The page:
How to: Control TV, VCR, DVD, cable and more with voice using USB-UIRT

Difficulty: 2.5

USBUIRTOnce I was able to voice control my home theatre PC, I still needed to use my remote control to turn on the TV and receiver. I wanted to rid my lounge room of remotes altogether, so I needed to find a way to get my computer to control the rest of my audio visual gear. I wanted to be able to control everything in the lounge room with just my gadget and my voice.

It was logical to use Infra Red (IR) technology for this, because that is the only way we can control most AV gear currently. Often the buttons on a device (such as a TV set) don’t offer as many options as its remote control unit.

The USB-UIRT is a magic device that can send and receive IR signals. It connects to a USB port on our computer and enables us to send IR commands from our computer to our peripheral AV gear. It sits at the back of the room and has good range and reliability. This device removes the need for remote controls in our TV room altogether as we can tag a voice command to tell the USB-UIRT which IR signal or signals we want it to send.

The result is that we can walk into the room, press the trigger button and say “TV on”. This will turn the TV and stereo on. When we say “I’m finished”, the TV and stereo will turn off. 

It gets really impressive when we start controlling our VCR, BluRay or cable box with voice. I have added some extra scripting which will enable just this. When I put a video into the video player, I can say “Video Player” and the TV will change the channel to AV, to show the VCR. I can then use the usual play/pause/stop/rewind/fast forward voice commands to navigate through the video. When I return to the media centre, the tape will stop, rewind and 3 minutes later, eject the tape and turn off. This is while all the other media centre voice commands are working as per normal.

This article will show you how to setup the USB-UIRT to control your audio visual gear to control everything in your lounge room/home theatre by voice. The scripts need to be installed, and IR signals learnt, which is thankfully quite easy with to do with EventGhost. The speech macros have also been updated to simplify the commands to their shortest abbreviation. I have also included another speech macro which enables the “Play artist/genre/track” commands. It’s a bit harder for the computer to pick up the new commands, though they do work. The old commands still work and are worth learning because the computer is much more likely to recognise them. The commands will be progressively tweaked until each command is as simple as we can make them. It’s not far off as simple as it can get now.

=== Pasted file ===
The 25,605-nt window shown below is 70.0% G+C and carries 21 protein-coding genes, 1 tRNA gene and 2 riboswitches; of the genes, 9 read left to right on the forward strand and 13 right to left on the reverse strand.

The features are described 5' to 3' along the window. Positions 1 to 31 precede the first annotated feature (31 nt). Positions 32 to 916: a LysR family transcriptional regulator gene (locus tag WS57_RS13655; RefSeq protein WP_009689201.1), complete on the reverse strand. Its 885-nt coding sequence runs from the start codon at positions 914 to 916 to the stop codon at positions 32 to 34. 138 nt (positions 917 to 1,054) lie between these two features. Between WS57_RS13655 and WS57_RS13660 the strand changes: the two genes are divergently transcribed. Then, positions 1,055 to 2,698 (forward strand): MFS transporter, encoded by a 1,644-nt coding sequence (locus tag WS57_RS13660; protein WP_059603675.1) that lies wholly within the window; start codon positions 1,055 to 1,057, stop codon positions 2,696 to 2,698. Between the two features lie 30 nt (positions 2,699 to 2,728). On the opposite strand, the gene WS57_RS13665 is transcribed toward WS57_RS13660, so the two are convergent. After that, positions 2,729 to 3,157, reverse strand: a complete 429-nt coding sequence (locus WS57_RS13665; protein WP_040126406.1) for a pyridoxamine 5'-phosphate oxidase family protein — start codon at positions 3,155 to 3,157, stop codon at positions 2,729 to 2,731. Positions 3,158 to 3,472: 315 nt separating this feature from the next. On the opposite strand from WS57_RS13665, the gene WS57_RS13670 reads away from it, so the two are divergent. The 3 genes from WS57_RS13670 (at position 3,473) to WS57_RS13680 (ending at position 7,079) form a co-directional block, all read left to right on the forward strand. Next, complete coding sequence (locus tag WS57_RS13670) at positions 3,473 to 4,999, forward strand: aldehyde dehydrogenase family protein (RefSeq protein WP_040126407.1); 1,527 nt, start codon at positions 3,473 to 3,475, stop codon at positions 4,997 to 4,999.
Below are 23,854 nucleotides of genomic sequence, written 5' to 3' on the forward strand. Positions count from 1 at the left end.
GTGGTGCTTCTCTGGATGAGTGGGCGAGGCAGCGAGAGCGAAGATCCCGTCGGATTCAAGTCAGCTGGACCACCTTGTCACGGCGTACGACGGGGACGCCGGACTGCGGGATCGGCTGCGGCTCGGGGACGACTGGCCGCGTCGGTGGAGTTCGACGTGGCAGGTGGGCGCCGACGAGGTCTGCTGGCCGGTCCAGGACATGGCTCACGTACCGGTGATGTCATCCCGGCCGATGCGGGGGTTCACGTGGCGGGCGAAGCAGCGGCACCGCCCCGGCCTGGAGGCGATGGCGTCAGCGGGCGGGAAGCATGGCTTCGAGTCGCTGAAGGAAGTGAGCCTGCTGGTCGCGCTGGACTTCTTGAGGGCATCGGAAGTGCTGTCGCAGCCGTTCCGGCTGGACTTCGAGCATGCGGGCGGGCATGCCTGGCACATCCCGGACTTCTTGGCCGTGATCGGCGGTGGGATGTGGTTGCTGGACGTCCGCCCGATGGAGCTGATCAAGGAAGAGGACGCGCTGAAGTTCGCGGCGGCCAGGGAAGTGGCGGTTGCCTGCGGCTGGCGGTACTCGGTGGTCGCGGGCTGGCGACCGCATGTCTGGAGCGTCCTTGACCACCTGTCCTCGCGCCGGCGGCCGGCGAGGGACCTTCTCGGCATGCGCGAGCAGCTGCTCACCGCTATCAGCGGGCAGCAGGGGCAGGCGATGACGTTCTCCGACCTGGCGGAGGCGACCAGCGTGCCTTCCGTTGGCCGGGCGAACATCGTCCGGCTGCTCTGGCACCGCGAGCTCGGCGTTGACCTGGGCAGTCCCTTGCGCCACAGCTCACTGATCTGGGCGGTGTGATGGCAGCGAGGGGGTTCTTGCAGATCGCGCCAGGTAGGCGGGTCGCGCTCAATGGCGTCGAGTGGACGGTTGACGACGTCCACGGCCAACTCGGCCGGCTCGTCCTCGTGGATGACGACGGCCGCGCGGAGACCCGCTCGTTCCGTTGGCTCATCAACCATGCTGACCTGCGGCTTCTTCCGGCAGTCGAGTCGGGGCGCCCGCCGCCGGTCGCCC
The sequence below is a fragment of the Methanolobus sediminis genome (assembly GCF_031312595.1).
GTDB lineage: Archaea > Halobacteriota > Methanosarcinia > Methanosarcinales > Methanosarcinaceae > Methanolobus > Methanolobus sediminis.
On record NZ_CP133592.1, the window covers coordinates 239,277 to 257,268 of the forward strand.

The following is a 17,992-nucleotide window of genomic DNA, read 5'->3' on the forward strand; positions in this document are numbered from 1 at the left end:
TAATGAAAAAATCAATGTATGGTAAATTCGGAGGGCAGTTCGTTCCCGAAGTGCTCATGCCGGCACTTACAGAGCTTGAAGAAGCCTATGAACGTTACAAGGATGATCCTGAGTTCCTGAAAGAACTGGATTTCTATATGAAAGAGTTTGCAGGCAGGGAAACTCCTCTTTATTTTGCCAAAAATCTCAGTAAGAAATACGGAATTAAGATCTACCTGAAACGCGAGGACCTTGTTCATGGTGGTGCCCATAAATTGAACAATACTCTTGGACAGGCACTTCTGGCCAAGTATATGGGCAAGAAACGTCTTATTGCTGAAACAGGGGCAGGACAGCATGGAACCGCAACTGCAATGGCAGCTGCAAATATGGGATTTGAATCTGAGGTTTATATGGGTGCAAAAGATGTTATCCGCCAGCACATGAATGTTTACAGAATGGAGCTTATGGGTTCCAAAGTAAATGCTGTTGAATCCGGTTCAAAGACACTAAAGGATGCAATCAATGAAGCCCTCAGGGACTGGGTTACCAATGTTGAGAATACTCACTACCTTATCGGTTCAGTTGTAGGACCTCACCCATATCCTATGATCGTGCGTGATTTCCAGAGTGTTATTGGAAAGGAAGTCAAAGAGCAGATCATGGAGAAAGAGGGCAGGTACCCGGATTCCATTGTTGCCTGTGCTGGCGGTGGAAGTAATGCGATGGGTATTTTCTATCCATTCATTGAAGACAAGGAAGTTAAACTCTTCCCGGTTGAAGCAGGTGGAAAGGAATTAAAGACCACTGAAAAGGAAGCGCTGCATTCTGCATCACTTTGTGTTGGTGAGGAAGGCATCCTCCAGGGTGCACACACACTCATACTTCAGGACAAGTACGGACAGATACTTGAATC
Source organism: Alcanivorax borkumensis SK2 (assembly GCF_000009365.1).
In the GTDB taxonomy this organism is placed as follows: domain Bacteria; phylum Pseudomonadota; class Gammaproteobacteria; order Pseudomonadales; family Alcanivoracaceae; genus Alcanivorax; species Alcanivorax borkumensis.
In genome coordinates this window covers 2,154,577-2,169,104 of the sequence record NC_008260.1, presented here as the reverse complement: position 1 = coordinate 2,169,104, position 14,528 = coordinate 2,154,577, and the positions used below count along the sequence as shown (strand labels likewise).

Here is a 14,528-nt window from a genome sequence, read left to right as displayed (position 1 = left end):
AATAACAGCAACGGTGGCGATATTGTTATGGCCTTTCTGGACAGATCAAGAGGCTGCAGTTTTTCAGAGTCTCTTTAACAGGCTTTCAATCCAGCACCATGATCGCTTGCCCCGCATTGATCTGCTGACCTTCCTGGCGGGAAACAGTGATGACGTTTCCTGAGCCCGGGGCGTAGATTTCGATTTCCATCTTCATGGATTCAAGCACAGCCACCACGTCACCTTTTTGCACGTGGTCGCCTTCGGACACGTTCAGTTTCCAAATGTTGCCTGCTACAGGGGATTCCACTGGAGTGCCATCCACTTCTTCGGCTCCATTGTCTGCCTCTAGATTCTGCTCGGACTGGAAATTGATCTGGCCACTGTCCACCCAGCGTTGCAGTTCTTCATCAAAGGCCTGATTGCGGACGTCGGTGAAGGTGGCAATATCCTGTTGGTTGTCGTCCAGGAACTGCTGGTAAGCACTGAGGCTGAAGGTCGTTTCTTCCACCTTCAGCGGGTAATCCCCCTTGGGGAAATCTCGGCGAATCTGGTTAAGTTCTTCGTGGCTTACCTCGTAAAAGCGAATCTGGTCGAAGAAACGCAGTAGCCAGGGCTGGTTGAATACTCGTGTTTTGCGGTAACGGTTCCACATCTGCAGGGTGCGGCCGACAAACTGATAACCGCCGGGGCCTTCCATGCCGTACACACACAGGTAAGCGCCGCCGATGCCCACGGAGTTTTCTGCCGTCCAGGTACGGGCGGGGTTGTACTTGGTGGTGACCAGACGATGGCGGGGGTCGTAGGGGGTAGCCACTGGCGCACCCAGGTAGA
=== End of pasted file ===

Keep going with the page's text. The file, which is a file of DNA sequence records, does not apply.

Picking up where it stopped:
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How-to: Use batch files to organise recorded TV automatically

Windows ExplorerWhen I built my Windows Media Center PC, I was able to have the majority of features working as I wanted them to. This was using Windows Media Center 7, and a bunch of free applications working together. The only thing I could not get my HTPC to perform was to separate my recorded movies from the recorded TV. I then needed to put each of the files in a relevant folder so that Media Center Master would download the correct meta data. I performed this task manually for a while but knew there had to be a way to automate this process.

After a weekend of research and testing, I finally came up with the 50 lines of script that complete the media centres autonomy. This has effectively eliminated the need for me to go into the backend of the media centre at all. All the data is moved automatically to the correct locations, making it unnecessary to control the system with anything beyond a remote control.

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